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Ahoy mateys! Meet 'Captain Dan,' the man behind Sandpoint's pirate ship

Captain Dan Mimmack, who sails the high seas of Lake Pend Oreille, is not your typical pirate. Instead of pillaging and plundering, he brings smiles to children.

SANDPOINT, Idaho — Yo ho, yo ho, it’s a pirate life for Captain Dan Mimmack – and his first mate, a 15-year-old dog named Hunter. 

Though Mimmack, 63, may dress like Captain Jack Sparrow from “Pirates of the Caribbean” as he sails the high seas of Lake Pend Oreille, he is not your typical pirate. Instead of pillaging and plundering, Mimmack brings joy and smiles to young children in the area.

Mimmack’s journey aboard the “Wind Spirit” began nearly nine years ago when he purchased the ship from Olympia, Washington, on a whim. 

“It popped up on Craiglist, so I said to my wife, ‘Honey, I’m buying a pirate ship,’” Mimmack said.

After he saw the ad, he bought the boat blindly and sent the seller $1,400 – and the rest is history.

The original owner handcrafted the boat and Mimmack put it back together after driving it to Sandpoint, Idaho.

“I realized there was only going to be one shot at this and I wanted to get it,” he said. “If you had to build that ship, it would be thousands and thousands of dollars.”

Mimmack said he is a woodworker by trade – as the former owner and operator of Northwest Handmade, which has been passed down to his daughter – who made modifications to the ship so it could fit under the bridges that tower over Lake Pend Oreille.

Other finishing touches on the ship included a treasure chest, plank and wooden cannon. He gives each child a pirate hat and squirt gun when they board, as they often spray passersby with water.

Mimmack partners with Creations for Sandpoint, a nonprofit providing arts and crafts and community programs at no cost, to offer boat rides to under-privileged children and those diagnosed with disabilities.  Creations is open daily at the Cedar Street Bridge Public Market.

Support for Mimmack’s service to the community also comes from generous donations, he said.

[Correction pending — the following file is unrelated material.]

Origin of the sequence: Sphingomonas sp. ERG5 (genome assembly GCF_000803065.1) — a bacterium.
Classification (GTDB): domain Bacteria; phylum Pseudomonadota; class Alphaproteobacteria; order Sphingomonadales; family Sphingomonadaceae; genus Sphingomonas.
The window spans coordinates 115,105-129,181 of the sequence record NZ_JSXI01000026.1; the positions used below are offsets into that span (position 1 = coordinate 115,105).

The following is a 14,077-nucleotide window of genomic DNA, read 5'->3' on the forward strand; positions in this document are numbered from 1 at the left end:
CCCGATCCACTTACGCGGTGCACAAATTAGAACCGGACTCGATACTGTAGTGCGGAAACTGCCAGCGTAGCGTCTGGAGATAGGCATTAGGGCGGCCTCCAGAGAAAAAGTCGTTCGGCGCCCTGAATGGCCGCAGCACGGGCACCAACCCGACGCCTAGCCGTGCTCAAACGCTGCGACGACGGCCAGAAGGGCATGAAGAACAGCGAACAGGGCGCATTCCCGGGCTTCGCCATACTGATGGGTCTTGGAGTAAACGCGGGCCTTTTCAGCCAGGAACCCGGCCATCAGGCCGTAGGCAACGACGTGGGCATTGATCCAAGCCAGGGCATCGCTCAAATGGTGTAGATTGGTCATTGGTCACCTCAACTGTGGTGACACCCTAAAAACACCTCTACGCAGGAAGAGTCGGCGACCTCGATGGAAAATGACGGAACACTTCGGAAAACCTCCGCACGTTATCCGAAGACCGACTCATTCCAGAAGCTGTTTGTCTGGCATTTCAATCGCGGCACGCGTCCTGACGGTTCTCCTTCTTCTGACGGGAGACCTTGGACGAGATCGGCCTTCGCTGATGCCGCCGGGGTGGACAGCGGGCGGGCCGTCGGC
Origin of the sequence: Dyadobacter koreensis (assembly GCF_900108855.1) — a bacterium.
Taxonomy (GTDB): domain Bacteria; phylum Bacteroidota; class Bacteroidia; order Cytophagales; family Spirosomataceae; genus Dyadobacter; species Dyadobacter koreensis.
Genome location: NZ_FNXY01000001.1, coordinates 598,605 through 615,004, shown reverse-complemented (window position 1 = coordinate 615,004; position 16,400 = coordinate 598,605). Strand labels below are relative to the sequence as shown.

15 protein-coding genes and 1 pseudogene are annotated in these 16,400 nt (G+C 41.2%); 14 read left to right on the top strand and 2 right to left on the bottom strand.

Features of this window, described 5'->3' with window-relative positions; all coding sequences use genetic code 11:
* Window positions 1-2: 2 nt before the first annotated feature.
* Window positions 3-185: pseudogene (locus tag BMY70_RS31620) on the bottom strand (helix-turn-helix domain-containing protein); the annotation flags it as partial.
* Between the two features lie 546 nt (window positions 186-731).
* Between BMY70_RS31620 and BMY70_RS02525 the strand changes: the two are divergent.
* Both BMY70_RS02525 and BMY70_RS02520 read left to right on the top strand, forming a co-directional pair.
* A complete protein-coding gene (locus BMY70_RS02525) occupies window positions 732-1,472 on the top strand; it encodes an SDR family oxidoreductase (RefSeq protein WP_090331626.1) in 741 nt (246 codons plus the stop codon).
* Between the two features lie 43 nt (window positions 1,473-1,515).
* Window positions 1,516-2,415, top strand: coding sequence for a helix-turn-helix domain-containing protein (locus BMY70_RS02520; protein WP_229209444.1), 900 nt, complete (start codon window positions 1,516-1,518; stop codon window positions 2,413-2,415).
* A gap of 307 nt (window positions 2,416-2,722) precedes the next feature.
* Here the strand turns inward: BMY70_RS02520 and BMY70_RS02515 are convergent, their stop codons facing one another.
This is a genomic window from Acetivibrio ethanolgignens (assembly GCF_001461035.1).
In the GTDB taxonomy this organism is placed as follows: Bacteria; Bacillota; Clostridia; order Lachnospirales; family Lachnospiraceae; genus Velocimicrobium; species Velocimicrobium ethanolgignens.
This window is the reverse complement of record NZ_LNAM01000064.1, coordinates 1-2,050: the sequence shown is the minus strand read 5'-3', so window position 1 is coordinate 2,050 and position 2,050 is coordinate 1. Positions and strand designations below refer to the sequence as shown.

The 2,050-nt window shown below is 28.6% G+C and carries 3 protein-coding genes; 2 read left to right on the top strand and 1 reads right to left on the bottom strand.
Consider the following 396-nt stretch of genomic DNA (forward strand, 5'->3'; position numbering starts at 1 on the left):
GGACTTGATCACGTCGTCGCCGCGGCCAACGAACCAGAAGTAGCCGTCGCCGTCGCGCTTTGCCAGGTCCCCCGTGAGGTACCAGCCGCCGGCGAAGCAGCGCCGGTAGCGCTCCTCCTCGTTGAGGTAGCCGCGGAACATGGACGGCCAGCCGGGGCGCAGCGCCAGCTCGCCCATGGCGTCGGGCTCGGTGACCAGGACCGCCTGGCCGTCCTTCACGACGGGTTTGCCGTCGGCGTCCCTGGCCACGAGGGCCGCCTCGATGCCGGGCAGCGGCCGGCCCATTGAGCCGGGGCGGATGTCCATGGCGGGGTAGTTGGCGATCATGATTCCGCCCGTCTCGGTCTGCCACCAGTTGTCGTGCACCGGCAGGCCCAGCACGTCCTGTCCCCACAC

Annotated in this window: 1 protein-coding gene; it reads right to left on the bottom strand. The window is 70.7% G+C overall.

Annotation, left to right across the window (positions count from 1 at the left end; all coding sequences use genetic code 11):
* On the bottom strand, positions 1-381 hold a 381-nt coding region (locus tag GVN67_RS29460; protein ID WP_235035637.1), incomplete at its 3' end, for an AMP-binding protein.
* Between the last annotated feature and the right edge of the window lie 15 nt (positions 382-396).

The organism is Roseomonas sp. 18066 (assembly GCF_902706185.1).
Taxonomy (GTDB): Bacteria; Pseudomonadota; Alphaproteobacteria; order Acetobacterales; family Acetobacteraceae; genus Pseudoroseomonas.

“They [kids] have access to playing with this boat any time at no charge – and that’s what makes my heart sing,” he said.

Mimmack emphasized that children in low-income families may never get the opportunity to ride in a boat, which is part of why he started offering the pirate tours. 

Another inspiration behind his work: his younger brother who persevered through a severe disability.

“He was actually born without arms but he had a brilliant mind. And I realized that all he had was a physical disability,” he said.

His brother went on to graduate from university and become a teacher, Mimmack said.

“And I thought, ‘If this kid [my brother] can do it, other under-privileged kids with an opportunity, they can do it.’ All they need is an opportunity and support,” Mimmack said. “I realized the ship was the vehicle for under-privileged children, especially special needs kids that need a calm environment.”

“So for me, they key was knowing that every child has within them a little pirate where they can play if they’re given a chance to play,” he continued.

Mimmack said it never ceases to amaze him what people may not know about their communities. Many people may think Sandpoint is a ritzy lake town surrounded by wealth. But Mimmack was shocked by the amount of poverty he has seen in the area.

“Eventually you start to see a side that you don't normally see. Poor children don't walk around with a sign that says, 'I'm poor,' and in certain circumstances that comes to the fore[front],” he said.

Despite the challenges that Sandpoint faces, Mimmack described it as a community where people work to fix problems. 

Offering the tours to children with disabilities can be challenge, as they often react differently to stimuli and do not pick up on the same social cues as typically functioning children, Mimmack said.

Mimmack describes himself as “loud and boisterous” but said he has made it his mission to avoid projecting his personality onto a child – especially one who may have a disability.

“My challenge is to come down to the human level of trying to relate. These kids struggle with simple emotions. Sometimes they don’t know when to smile, when to cry, when to say thank you. They miss the cues that we take for granted when we look at each other,” he said.

“When they feel safe, the world is their oyster. They literally can do anything if they feel like they’re not alone,” he added.

Mimmack's charity work with children is a dream come true, as he does not yet have any grandchildren of his own. 

“Playing with kids…that doesn’t run me down. It actually emboldens me because the more I provide that, the more joy - mission accomplished,” he said.

If Mimmack had to describe his mission in a sentence, it would be this: Never underestimate a child.

“Because we do that a lot. We make assumptions about children that aren’t true,” he said.

Mimmack and his pirate ship will make an appearance at the Wooden Boat Show in Sandpoint through Sunday, July 14. Last year, Mimmack offered rides to 175 children.

In August, the "Wind Spirit" and its crew will appear at the Coeur d'Alene Classic Boat Show from Saturday, Aug. 24 to Sunday, Aug. 25. 

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